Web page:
Monday, January 11, 2016

JOEY BROCK


"Amplified 1" - mesh banner print / shredded original painting on mylar

82" x 63.25"

ModernDallas.net repost of my article.

This is the last weekend for Joey Brock’s show at Craighead Green Gallery. He is showing along side two other solo shows at the gallery; Heather Gorham and Jay Maggio. But I kept coming back to Brock’s show, which surprised me because graffiti inspired work rarely grabs me. Brock, however, manages to capture the tradition of abstraction, while obfuscating just pure garish tagging techniques in this series.

When I first encountered these pieces, I thought immediately about Christopher Wool’s abstract series. Both Brock and Wool use the graffiti can spray look, but reflect on abstract tradition of the New York School of the 1950’s. Brock in contrast uses bright colors in his work, yet muted by his use of mylar. Brock also uses the transparent nature of mylar in order to create layers. He paints on the mylar then uses a photograph of a tagged wall or object on the bottom layer. The mylar is cloudy white, so all his work is muted and this defuses his colors into a cloud like mist. Once again, I think back to Wool, because of his use of black, white, greys, and silver. Wool also creates a muted composition, yet more flat. Brock’s color seems to amp up his painting and give a feeling of lightness and positivity.

Joey Brock brings a bit of a conceptual element to his show. Neon letters proclaiming “Quiet the Noise” reflects my feelings when looking at his images through his mylar. He also flattens his images in a few pieces by scanning his work and printing out large mesh banner prints displayed with his shredded original painting. This reproduction of the original now stands as the new original. The process to get to the banner has been included in the same way an artist might include the brushes and leftover paint from a painting for display. This was visually interesting although, I don’t think completely necessary. I enjoyed seeing the shredded painting, but I could imagine having been told the story of how Brock destroyed the work to make the larger banner prints without the evidence on display. I think the pieces would have grabbed my attention none the less. Then again, I don’t see the destroyed canvas as a crutch either. Processes included in these art pieces are revealing about his thoughts on what makes a finished art piece, which isn’t necessarily a painting or a photo on traditional materials.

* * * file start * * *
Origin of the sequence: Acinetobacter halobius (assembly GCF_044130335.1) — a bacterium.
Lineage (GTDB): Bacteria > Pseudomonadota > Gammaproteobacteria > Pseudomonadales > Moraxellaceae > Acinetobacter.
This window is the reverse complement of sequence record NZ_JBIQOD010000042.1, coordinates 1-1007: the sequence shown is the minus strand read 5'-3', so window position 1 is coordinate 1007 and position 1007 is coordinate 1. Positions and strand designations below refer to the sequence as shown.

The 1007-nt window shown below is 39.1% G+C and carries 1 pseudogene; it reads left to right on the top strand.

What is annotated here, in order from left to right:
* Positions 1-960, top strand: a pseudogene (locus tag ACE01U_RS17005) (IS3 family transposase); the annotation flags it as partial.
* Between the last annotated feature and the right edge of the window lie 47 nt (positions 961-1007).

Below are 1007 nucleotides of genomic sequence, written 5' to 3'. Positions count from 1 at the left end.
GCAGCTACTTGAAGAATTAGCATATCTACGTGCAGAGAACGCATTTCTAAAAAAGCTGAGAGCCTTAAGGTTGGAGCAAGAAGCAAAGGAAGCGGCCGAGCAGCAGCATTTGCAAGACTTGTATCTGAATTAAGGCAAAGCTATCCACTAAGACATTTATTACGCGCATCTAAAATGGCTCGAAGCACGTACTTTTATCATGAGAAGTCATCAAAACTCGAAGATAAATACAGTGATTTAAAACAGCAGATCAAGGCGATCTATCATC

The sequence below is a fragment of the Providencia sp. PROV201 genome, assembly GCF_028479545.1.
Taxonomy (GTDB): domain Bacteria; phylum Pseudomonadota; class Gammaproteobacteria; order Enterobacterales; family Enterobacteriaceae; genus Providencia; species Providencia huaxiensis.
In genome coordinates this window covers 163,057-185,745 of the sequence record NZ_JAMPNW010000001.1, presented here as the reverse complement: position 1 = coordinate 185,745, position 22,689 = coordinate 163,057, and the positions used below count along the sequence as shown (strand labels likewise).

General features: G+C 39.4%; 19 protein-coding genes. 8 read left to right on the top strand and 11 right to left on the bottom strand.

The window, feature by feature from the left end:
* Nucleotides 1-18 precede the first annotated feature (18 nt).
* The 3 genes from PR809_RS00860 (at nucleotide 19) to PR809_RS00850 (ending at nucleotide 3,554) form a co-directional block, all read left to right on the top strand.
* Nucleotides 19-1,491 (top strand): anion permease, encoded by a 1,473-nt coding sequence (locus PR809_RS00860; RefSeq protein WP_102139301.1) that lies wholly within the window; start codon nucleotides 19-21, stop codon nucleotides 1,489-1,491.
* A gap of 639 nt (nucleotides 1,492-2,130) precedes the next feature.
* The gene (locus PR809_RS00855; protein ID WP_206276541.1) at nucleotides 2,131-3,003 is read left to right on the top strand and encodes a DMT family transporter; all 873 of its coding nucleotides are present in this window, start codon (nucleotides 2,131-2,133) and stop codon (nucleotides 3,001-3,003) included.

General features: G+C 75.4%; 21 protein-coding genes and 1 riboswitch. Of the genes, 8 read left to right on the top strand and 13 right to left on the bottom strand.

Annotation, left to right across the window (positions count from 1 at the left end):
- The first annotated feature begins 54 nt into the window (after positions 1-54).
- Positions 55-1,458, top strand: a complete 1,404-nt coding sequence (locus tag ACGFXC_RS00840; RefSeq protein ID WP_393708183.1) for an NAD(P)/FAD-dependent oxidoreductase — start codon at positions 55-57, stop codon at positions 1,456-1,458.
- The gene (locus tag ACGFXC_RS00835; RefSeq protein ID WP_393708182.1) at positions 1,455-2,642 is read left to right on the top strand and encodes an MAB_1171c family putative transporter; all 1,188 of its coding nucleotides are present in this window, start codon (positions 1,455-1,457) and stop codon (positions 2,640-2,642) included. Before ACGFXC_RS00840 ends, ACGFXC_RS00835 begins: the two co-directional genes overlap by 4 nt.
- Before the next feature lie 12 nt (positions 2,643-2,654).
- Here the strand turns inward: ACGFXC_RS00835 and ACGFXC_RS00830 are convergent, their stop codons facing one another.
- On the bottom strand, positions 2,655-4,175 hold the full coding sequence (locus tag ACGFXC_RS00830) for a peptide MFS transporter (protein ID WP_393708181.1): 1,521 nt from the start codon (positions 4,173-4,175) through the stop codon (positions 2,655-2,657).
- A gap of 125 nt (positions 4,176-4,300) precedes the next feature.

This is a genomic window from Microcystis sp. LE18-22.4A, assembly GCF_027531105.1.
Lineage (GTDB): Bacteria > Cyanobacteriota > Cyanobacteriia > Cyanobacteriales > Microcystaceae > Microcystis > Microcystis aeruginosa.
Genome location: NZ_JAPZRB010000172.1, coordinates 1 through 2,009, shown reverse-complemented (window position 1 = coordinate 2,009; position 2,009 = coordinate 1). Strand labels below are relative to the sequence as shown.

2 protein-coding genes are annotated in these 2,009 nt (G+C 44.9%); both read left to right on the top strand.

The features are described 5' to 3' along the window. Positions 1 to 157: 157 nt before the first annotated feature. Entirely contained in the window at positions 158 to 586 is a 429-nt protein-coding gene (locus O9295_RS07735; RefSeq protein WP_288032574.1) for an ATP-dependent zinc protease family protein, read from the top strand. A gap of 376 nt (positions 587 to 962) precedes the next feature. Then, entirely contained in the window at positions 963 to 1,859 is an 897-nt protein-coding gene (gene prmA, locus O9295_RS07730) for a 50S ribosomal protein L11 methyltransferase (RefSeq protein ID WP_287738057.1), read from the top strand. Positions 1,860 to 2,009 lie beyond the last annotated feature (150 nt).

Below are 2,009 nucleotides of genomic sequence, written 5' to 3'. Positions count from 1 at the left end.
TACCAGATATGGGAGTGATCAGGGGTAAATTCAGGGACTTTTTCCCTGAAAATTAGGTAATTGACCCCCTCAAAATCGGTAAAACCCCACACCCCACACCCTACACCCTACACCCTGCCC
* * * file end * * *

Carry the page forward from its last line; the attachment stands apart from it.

I noticed Brock also had a few collage paper and mylar pieces. These reflected in color and some style of the paintings. The works also used layering with a different approach than the paintings. I am wondering if these are possible experiments for another show, because the direction for these works seems to be moving away from the rest of the works. All in all the direction of this new work is an exciting step forward. Brock is rooted in abstraction and informed by the street, but now transformed by his use of material and process. He has moved beyond straight painting.

Saddly, November 14th is your last moment to see Just Below the Surface, new works by Joey Brock. Heather Gorham and Jay Maggio are also closing this weekend. Yet, I am sure they would pull one or two out of storage if you ask. They are very friendly and I always enjoy my visit to Craighead Green Gallery.

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